- See more at: http://www.physicianspractice.com/blog/crafting-great-medical-practice-facebook-posts-six-tips#sthash.s3CYCe9v.dpuf


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Plus simple de poser ses questions à internet qu'à son médecin ?

Plus simple de poser ses questions à internet qu'à son médecin ? | #eHealthPromotion, #web2salute | Scoop.it

3 français sur 5 estiment qu’internet est un outil pédagogique qui permet de poser des questions que l’on n’ose pas adresser à son médecin. Donnée édifiante, mais qui doit être développée.

 


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Renaloo's curator insight, September 21, 3:10 AM
Pourquoi les questions de santé sont-elles posées sur Internet ?

Les avantages des questions médicales posées sur Internet sont nombreux :

  • Rapidité de la réponse par la recherche active
  • Possibilité d’avoir des réponses multiples émanant de différentes sources
  • Respect de l’intimité.

La raison principale évoquée pour la pratique des questions médicales par Internet concerne le fait que les patients n’ont pas envie de poser certaines questions gênantes au médecin qu’ils consultent...

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Social Media Marketing in Health care Industry

Social Media Marketing in Health care Industry | #eHealthPromotion, #web2salute | Scoop.it

Introduction

Social Media for Healthcare industry has never been so important than it has become in current scenario. Customers of Healthcare sector i.e. patients are going online and are in regular touch with each other. This makes imperative for healthcare professionals to connect via social web and show their presence to these conversations. In this industry face to face interaction between the patient and the doctor is considered imperative. Whole interaction is done as a real time physical setting. But in contrast to the traditional ways, new technologies have made it possible for the healthcare professionals to interact with the patients in a virtual world, where “e-doctors” provide solutions at a lower cost. For decades patients were generally the receivers of healthcare and had very little say in the process. But by harnessing the power of social media patients are now empowered to take role in their heath care and wellness. These typical “e-patients” have challenged the norms and wanted to be well versed with the procedure of their treatment. This may annoy many traditional physicians.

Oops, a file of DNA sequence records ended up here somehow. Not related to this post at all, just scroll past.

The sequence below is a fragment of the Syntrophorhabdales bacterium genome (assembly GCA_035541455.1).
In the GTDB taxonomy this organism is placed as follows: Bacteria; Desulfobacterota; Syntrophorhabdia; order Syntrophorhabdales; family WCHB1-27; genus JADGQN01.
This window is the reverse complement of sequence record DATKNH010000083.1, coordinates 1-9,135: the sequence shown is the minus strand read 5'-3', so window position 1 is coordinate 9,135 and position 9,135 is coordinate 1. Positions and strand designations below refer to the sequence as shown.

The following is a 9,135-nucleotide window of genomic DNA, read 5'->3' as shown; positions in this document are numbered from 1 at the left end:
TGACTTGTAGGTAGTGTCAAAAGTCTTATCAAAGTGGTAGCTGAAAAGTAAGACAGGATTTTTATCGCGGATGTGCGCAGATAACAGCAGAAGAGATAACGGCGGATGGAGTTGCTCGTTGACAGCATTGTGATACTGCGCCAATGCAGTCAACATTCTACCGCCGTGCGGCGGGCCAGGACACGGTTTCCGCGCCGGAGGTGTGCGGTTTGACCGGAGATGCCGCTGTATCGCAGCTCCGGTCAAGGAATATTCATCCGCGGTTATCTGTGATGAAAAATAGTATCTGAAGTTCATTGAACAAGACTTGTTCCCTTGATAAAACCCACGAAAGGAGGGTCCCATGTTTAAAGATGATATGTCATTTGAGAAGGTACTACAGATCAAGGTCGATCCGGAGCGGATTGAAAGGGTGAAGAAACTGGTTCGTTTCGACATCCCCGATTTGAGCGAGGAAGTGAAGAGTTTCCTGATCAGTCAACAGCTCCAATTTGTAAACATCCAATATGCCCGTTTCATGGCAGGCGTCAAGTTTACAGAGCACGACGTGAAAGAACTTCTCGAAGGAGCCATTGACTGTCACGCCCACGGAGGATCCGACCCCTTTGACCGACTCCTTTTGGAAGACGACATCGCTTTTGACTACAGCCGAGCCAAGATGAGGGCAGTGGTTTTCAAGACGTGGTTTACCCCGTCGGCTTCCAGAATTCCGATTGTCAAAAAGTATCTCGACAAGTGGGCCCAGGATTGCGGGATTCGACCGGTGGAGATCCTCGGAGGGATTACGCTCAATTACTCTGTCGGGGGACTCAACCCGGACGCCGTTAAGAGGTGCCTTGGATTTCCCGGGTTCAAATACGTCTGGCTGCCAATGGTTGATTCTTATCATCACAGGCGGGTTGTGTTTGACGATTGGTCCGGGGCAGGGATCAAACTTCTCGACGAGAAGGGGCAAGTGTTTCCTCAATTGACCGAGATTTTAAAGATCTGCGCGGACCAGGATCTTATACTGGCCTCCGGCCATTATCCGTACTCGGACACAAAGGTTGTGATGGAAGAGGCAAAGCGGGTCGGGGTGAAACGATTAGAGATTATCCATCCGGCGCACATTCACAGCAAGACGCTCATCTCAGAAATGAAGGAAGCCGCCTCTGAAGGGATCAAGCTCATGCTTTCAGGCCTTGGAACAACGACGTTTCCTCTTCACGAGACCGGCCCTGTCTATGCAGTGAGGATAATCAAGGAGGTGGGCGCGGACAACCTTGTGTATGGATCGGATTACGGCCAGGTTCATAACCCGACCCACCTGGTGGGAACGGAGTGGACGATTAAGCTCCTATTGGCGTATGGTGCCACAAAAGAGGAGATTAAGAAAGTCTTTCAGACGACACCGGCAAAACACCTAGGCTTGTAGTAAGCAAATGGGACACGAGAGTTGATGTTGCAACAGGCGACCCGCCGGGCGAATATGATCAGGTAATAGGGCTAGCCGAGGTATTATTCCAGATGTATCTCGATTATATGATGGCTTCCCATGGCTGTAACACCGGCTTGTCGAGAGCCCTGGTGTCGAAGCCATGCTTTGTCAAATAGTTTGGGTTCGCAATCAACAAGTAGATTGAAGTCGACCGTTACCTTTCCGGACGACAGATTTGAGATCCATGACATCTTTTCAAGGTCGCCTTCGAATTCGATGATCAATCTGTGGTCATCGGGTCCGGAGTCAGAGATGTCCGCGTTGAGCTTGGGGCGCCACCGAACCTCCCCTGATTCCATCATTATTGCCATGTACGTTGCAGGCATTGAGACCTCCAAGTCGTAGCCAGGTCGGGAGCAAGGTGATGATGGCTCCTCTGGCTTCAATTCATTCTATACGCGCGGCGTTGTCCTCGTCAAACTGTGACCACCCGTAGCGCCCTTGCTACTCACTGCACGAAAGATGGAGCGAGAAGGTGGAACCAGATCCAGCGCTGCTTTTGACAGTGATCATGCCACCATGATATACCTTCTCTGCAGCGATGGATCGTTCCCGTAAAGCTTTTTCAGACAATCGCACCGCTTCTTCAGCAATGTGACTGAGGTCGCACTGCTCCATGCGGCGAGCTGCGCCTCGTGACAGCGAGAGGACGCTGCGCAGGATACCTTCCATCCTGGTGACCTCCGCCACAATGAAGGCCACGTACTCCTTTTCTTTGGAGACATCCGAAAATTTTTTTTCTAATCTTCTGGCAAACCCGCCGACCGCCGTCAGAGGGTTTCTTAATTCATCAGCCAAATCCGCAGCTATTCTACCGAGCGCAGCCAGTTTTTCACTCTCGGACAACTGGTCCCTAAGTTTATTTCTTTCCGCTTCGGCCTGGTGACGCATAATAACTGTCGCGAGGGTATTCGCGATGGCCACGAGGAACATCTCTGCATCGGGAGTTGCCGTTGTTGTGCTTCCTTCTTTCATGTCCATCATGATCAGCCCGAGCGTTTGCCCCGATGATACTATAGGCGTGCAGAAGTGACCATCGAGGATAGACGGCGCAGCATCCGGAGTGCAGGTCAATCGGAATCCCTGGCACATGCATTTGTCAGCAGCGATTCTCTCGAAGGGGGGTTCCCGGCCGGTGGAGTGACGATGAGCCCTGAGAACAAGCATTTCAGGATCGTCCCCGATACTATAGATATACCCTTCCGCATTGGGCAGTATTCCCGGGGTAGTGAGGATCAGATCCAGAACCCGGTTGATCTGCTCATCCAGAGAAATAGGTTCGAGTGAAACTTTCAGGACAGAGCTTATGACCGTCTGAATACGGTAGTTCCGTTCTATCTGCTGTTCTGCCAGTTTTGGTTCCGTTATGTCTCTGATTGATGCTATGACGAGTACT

In response one can easily observe several healthcare portals coming up in the market. One of which is Healthcare Magic in India. It was started in 2008 to help patients find doctors in India, the UK and the US. The portal also facilitates the online communication between patients and doctors. So how does it earn revenue?  Basically this portal is funded by the sponsorships and the advertisements. It also sells different membership plans to the patients for interaction with the doctors.

The reason behind the growing important for social media strategy and linking it to the business strategy is the rising volume of digital healthcare activity. While healthcare providers across Europe and US are adopting social media in a quick fashion but the providers in Asia-Pacific are still cautious about the social media bandwagon.  Scope and Scale of new digital landscape could be described by following stats.

1. The time spent by physicians online is twice as they spent on print

2. Physicians are preferring online videos for professional purposed and cite Youtube over pharmaceutical company websites

3. A Recent study by Pew Research Center says that 1 in 3 American Adults have used the web to figure out the medical issue.

 

Benefits of Social Media

Social Media not only benefits the patients by being an always on support platform but also offers considerable advantages to the healthcare providers

 

Benefits for healthcare providers

  • Better collaboration between different physicians: Social media provides a platform for physicians from all over the world to share ideas and experiences with each other. This helps healthcare professionals to build a strong knowledge base and ensure better patient outcomes in real time. Best clinical practices are also adopted that deliver effective results.